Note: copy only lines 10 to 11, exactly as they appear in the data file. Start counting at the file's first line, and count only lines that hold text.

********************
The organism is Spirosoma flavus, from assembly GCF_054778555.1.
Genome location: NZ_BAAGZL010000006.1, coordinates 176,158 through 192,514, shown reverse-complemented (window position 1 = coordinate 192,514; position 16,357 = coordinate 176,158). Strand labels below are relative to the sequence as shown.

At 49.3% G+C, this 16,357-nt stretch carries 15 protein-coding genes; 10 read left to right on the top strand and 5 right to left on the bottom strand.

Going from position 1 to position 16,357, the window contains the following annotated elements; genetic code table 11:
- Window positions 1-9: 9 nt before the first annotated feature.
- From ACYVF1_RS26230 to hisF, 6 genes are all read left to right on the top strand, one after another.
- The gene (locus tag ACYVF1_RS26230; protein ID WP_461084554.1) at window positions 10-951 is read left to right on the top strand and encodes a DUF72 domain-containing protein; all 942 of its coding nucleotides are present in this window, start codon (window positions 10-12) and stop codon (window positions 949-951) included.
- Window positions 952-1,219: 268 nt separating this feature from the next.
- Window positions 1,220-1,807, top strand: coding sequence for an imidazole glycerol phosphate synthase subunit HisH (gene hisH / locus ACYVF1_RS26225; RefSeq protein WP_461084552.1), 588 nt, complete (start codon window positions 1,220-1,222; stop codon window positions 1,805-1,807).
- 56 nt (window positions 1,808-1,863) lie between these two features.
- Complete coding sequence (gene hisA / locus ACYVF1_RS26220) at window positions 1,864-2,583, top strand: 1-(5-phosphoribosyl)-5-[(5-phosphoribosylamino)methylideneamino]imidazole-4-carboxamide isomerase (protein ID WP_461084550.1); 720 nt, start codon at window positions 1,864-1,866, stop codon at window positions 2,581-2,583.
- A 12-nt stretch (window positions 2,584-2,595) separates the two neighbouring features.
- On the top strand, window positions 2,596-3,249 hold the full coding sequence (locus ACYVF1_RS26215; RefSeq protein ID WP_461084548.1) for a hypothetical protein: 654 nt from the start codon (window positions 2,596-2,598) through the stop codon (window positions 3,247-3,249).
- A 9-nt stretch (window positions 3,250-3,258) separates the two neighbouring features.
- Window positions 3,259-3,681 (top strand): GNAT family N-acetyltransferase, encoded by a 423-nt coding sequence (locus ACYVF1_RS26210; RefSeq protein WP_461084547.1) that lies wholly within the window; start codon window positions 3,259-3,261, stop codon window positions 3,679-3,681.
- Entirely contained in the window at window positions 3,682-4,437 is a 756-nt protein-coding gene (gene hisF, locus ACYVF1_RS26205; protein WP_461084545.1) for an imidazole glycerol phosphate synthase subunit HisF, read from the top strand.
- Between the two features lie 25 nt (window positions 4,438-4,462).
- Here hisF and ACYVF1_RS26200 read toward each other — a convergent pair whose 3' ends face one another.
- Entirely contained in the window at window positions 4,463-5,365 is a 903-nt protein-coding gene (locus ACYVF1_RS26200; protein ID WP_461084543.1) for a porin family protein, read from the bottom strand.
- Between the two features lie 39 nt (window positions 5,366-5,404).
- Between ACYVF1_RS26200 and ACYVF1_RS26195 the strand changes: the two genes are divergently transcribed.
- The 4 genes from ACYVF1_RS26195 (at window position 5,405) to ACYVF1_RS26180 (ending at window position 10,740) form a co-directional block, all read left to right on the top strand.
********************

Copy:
- 56 nt (window positions 1,808-1,863) lie between these two features.
- Complete coding sequence (gene hisA / locus ACYVF1_RS26220) at window positions 1,864-2,583, top strand: 1-(5-phosphoribosyl)-5-[(5-phosphoribosylamino)methylideneamino]imidazole-4-carboxamide isomerase (protein ID WP_461084550.1); 720 nt, start codon at window positions 1,864-1,866, stop codon at window positions 2,581-2,583.